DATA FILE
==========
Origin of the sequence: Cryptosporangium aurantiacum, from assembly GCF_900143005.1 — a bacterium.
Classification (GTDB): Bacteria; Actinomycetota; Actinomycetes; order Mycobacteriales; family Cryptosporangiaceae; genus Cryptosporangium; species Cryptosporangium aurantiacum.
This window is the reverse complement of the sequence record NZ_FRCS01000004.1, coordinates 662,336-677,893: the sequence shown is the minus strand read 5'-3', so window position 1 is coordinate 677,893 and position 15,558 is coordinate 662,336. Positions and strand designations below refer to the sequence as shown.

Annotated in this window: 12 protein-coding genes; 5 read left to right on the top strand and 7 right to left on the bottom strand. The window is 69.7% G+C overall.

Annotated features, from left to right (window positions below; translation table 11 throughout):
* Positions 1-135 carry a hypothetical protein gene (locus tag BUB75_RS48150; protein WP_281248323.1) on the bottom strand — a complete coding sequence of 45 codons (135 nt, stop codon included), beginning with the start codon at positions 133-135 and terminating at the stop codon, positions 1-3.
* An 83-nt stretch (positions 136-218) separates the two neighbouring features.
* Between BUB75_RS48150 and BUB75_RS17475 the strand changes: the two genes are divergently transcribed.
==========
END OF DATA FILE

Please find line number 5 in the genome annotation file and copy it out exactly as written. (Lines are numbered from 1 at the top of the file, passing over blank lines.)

Annotated features, from left to right (window positions below; translation table 11 throughout):